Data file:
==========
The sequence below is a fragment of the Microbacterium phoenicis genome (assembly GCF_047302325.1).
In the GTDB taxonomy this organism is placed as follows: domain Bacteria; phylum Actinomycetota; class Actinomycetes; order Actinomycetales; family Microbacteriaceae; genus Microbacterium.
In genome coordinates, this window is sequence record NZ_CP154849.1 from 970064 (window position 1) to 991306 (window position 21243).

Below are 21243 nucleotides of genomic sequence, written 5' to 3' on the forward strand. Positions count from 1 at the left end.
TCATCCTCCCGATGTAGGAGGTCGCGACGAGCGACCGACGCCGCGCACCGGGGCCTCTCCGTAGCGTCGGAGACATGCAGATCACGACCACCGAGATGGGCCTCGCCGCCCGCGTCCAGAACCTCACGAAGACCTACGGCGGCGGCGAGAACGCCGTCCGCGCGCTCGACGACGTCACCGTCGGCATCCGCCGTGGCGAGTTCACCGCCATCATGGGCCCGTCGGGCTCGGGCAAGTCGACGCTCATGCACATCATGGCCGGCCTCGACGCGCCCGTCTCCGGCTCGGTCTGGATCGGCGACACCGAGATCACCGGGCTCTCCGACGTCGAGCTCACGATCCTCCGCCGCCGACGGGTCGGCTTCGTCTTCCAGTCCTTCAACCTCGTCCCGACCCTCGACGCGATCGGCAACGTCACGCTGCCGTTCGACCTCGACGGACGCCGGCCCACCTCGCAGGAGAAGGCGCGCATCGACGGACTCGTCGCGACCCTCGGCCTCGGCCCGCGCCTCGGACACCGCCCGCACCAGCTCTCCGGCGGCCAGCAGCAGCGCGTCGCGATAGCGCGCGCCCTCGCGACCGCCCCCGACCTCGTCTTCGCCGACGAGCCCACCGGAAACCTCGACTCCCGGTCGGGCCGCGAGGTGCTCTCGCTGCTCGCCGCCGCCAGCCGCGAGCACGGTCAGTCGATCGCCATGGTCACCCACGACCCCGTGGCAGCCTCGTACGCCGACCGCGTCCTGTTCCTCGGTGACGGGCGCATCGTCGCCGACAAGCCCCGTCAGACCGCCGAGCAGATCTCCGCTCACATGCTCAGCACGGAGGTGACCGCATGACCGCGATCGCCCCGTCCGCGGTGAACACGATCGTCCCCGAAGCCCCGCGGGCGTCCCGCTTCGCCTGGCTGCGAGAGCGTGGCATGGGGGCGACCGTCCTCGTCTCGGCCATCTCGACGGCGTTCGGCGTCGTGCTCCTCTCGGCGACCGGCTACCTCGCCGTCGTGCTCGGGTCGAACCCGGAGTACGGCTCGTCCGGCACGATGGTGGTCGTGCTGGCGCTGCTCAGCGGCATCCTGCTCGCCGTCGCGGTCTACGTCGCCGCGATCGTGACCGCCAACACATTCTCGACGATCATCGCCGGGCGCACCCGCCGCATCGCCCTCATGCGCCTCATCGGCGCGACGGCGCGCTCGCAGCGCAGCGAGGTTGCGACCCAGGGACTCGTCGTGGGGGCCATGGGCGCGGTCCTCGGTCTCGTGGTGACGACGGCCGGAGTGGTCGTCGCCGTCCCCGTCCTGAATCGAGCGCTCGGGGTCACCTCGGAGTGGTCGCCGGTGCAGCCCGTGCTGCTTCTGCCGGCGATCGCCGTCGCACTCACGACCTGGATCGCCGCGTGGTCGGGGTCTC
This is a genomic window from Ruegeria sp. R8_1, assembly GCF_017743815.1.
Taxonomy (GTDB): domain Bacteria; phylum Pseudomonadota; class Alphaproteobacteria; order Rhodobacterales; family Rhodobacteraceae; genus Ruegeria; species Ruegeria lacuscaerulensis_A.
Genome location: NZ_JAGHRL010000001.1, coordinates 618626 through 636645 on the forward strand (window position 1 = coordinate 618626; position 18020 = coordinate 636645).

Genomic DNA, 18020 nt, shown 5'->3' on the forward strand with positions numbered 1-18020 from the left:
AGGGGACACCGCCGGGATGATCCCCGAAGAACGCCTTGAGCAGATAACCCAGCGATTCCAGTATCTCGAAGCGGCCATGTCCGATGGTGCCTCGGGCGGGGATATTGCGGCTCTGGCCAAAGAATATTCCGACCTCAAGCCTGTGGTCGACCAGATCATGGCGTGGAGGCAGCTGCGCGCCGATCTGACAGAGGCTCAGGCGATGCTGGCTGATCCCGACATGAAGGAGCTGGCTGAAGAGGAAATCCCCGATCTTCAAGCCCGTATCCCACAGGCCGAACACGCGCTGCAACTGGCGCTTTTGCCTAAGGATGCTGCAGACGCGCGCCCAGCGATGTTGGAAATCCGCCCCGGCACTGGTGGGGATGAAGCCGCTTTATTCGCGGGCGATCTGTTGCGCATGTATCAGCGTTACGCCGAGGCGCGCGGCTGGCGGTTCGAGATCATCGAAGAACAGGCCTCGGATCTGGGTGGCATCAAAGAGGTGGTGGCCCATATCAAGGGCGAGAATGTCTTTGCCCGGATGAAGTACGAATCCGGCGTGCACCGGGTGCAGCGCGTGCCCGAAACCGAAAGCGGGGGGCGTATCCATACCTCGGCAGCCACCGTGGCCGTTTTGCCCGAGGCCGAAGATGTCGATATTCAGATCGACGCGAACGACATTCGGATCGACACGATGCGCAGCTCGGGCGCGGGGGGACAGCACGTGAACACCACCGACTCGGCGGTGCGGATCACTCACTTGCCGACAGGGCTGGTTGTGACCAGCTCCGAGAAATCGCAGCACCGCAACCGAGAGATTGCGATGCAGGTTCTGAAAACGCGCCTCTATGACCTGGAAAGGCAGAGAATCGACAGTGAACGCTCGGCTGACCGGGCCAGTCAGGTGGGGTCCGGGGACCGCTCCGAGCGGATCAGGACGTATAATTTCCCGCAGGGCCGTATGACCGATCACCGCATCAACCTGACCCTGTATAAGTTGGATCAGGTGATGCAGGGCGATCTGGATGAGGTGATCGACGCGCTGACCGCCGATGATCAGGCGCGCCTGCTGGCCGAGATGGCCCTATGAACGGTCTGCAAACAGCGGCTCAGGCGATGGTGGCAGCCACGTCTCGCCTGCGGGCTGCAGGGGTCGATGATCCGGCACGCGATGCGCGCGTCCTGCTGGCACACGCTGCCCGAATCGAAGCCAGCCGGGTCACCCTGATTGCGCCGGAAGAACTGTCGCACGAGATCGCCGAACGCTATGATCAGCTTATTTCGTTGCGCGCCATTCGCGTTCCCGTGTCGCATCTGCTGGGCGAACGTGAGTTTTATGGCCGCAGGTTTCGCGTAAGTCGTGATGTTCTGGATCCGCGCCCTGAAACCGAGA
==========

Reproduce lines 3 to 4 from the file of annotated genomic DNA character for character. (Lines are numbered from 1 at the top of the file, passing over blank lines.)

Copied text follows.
In genome coordinates, this window is sequence record NZ_CP154849.1 from 970064 (window position 1) to 991306 (window position 21243).

Below are 21243 nucleotides of genomic sequence, written 5' to 3' on the forward strand. Positions count from 1 at the left end.